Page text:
Interesting read. It shows that Huckabee is unstoppable at this point…
It was a busy week in the race for the GOP nomination. John McCain picked up key endorsements, Mike Huckabee picked up a campaign manager, Mitt Romney decided to go negative on Huckabee, Rudy Giuliani moved to rebuild his support in Florida, and Fred Thompson moved to Iowa for the duration.
Despite all the activity, one key fact now dominates every campaign–the rise of Mike Huckabee has thrown the race for the Republican nomination is disarray.
It is not possible to know who will emerge as the nominee or when the nominee will be determined. In fact, there is a growing possibility that the nomination will not be determined on Super Tuesday, February 5. Ironically, in a year when politicians in many states scrambled to move their primaries forward so that they could have more influence, the later voting states may finally determine the nominee.
About all we know for certain at this point is that the chattering class and campaign strategists are still struggling to understand Republican Primary voters. So far, they have missed the mark as badly as the political class misread the public mood on immigration earlier this year.
For the seven days ending December 16, Huckabee enjoyed a slight lead in national polling over the other Republican hopefuls. He currently leads in Iowa, South Carolina, and Florida. He is tied for the lead in Michigan. Romney leads in New Hampshire. Rasmussen Reports will release new polling from South Carolina, Iowa, and New Hampshire this week.
Nationally, Huckabee, attracted roughly the same percentage of support from Republicans and from Independent voters likely to take part in a GOP primary. Giuliani places second among Republican voters, McCain is second among Independents. However, Independent voters are still much more interested in the Democratic Nomination contest.
Nationwide, Huckabee attracts 30% of conservative voters. Giuliani earns 16%, Romney 14%, and Thompson 13%.
Among moderates and the very small number of liberal voters likely to vote in a GOP primary, Giuliani leads with 23% followed by McCain at 17% and Romney at 16%.
Among men, it’s Huckabee 23%, Giuliani 20%, and Thompson 14%. Among women, it’s Huckabee 24%, Romney 17%, and Giuliani 15%.
Giuliani is stronger among younger votes, Romney among those who used to be young. Huckabee leads them both among all age groups at the moment.
What’s the bottom line? A week ago, Rasmussen Reports noted that there were five candidates who still had a shot at winning the nomination—Huckabee, Rudy Giuliani, Mitt Romney, John McCain, and Fred Thompson. For each, it was easier to see how they would lose than win—and some obviously had a better chance than others–but there was at least a credible path to victory for each of the five. That’s essentially where things stand today.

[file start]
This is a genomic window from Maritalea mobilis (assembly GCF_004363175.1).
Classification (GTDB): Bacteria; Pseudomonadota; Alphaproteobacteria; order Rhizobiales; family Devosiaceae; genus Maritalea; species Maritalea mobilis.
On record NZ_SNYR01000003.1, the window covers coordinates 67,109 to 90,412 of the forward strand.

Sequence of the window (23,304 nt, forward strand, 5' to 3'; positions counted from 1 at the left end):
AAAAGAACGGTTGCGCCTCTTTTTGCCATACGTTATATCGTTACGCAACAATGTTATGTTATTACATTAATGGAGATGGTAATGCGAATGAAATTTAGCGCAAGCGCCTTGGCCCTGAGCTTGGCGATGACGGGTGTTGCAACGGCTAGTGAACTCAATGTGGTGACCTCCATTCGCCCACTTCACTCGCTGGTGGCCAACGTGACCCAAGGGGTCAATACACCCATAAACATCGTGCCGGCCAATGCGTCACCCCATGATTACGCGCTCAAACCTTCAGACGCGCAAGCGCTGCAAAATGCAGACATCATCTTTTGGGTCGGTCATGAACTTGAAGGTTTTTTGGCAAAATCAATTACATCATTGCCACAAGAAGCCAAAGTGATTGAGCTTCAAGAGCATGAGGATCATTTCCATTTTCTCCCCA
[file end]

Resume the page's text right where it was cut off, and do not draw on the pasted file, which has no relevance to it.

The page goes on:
Rasmussen Reports conducts national telephone surveys on the Presidential race every night and releases updated data from our Presidential Tracking Poll by noon each day. Those results are based upon a four-day rolling average and provide a quick update on the race.
In addition to the daily tracking poll, Rasmussen Reports provides weekly results to provide a longer-term overview of the race. These updates are based upon nightly telephone surveys. Results are reported based upon interviews conducted on the seven days up to and including the night before posting.
For the seven days ending December 16, 2007 show that Mike Huckabee earns 23% of the vote while Rudy Giuliani attracts 18%. Mitt Romney is at 15% while Fred Thompson is at 12% and John McCain is the preferred candidate for 11%. Ron Paul’s support for the week is at 6%, Tom Tancredo is at 2%, Duncan Hunter earns 1% and 12% are undecided (review history of weekly results).
The seven day results typically include interviews with more than 1,000 Likely Republican Primary Voters. This includes both Republicans and those independents likely to vote in a Republicans Primary. In some state primaries, independent voters are allowed to participate in party primaries while in others they are excluded. The margin of sampling error for the weekly update is +/- 3 percentage points with a 95% level of confidence.
Updates prior to July 16 were based upon four days of polling conducted the Monday through Thursday preceding release.